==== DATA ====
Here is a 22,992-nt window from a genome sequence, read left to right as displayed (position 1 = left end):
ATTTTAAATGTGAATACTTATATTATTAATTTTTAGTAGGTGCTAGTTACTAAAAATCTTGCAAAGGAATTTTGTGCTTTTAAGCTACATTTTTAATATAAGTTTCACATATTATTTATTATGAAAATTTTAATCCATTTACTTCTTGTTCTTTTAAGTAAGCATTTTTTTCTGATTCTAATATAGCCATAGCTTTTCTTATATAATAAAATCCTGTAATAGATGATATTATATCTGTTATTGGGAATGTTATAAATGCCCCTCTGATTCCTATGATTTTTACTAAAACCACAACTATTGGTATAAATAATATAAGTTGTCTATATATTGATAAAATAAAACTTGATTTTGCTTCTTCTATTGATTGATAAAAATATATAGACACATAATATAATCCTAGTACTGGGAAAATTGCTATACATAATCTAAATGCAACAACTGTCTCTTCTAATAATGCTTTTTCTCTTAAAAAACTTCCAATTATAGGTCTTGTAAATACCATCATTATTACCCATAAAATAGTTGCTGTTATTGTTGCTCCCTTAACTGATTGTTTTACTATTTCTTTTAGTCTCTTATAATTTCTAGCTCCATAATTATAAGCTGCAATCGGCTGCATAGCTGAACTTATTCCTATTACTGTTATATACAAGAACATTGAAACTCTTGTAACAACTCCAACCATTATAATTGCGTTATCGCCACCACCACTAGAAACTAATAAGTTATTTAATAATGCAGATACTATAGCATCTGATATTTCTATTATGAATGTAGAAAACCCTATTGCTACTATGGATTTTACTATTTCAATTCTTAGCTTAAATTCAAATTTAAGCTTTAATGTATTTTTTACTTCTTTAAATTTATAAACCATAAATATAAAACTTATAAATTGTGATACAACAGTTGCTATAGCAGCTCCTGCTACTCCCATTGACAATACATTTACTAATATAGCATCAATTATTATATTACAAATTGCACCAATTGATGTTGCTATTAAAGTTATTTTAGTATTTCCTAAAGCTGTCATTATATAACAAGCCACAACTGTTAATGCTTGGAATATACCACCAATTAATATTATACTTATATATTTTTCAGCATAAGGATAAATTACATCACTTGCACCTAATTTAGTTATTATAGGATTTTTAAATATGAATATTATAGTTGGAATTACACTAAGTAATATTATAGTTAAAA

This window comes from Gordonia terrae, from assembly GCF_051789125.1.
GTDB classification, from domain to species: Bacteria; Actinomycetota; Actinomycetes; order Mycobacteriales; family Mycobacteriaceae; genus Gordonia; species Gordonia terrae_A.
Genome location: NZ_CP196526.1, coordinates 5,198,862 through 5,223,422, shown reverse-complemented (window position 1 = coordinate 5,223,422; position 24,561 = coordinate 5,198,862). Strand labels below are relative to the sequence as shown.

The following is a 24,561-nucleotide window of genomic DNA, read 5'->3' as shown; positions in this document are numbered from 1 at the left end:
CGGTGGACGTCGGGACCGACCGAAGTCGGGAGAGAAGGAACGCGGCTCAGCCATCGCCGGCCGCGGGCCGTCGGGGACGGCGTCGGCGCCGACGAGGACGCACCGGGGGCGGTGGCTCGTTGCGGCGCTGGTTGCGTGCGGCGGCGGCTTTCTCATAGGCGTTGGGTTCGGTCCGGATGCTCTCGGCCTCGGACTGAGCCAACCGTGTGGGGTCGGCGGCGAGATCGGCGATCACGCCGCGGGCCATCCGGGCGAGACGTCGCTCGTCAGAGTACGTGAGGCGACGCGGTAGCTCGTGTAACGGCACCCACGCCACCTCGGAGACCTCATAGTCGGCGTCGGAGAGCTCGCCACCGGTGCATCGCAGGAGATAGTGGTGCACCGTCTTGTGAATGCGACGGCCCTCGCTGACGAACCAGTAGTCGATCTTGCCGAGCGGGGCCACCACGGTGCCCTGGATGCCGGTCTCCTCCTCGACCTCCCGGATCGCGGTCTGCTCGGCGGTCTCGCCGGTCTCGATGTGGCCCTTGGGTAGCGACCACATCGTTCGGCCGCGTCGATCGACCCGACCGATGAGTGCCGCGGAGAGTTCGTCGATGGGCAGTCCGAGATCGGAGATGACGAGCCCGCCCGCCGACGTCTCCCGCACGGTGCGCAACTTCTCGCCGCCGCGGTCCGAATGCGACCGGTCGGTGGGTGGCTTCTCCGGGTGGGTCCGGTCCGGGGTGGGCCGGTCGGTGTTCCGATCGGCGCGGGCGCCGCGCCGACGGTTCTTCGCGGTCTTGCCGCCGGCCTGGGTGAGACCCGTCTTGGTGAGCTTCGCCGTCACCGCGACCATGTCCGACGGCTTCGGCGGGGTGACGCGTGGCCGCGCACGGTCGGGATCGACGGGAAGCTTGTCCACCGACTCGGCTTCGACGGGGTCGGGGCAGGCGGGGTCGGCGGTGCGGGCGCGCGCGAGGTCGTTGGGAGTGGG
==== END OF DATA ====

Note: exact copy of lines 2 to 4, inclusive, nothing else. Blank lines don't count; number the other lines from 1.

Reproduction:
ATTTTAAATGTGAATACTTATATTATTAATTTTTAGTAGGTGCTAGTTACTAAAAATCTTGCAAAGGAATTTTGTGCTTTTAAGCTACATTTTTAATATAAGTTTCACATATTATTTATTATGAAAATTTTAATCCATTTACTTCTTGTTCTTTTAAGTAAGCATTTTTTTCTGATTCTAATATAGCCATAGCTTTTCTTATATAATAAAATCCTGTAATAGATGATATTATATCTGTTATTGGGAATGTTATAAATGCCCCTCTGATTCCTATGATTTTTACTAAAACCACAACTATTGGTATAAATAATATAAGTTGTCTATATATTGATAAAATAAAACTTGATTTTGCTTCTTCTATTGATTGATAAAAATATATAGACACATAATATAATCCTAGTACTGGGAAAATTGCTATACATAATCTAAATGCAACAACTGTCTCTTCTAATAATGCTTTTTCTCTTAAAAAACTTCCAATTATAGGTCTTGTAAATACCATCATTATTACCCATAAAATAGTTGCTGTTATTGTTGCTCCCTTAACTGATTGTTTTACTATTTCTTTTAGTCTCTTATAATTTCTAGCTCCATAATTATAAGCTGCAATCGGCTGCATAGCTGAACTTATTCCTATTACTGTTATATACAAGAACATTGAAACTCTTGTAACAACTCCAACCATTATAATTGCGTTATCGCCACCACCACTAGAAACTAATAAGTTATTTAATAATGCAGATACTATAGCATCTGATATTTCTATTATGAATGTAGAAAACCCTATTGCTACTATGGATTTTACTATTTCAATTCTTAGCTTAAATTCAAATTTAAGCTTTAATGTATTTTTTACTTCTTTAAATTTATAAACCATAAATATAAAACTTATAAATTGTGATACAACAGTTGCTATAGCAGCTCCTGCTACTCCCATTGACAATACATTTACTAATATAGCATCAATTATTATATTACAAATTGCACCAATTGATGTTGCTATTAAAGTTATTTTAGTATTTCCTAAAGCTGTCATTATATAACAAGCCACAACTGTTAATGCTTGGAATATACCACCAATTAATATTATACTTATATATTTTTCAGCATAAGGATAAATTACATCACTTGCACCTAATTTAGTTATTATAGGATTTTTAAATATGAATATTATAGTTGGAATTACACTAAGTAATATTATAGTTAAAA

This window comes from Gordonia terrae, from assembly GCF_051789125.1.
GTDB classification, from domain to species: Bacteria; Actinomycetota; Actinomycetes; order Mycobacteriales; family Mycobacteriaceae; genus Gordonia; species Gordonia terrae_A.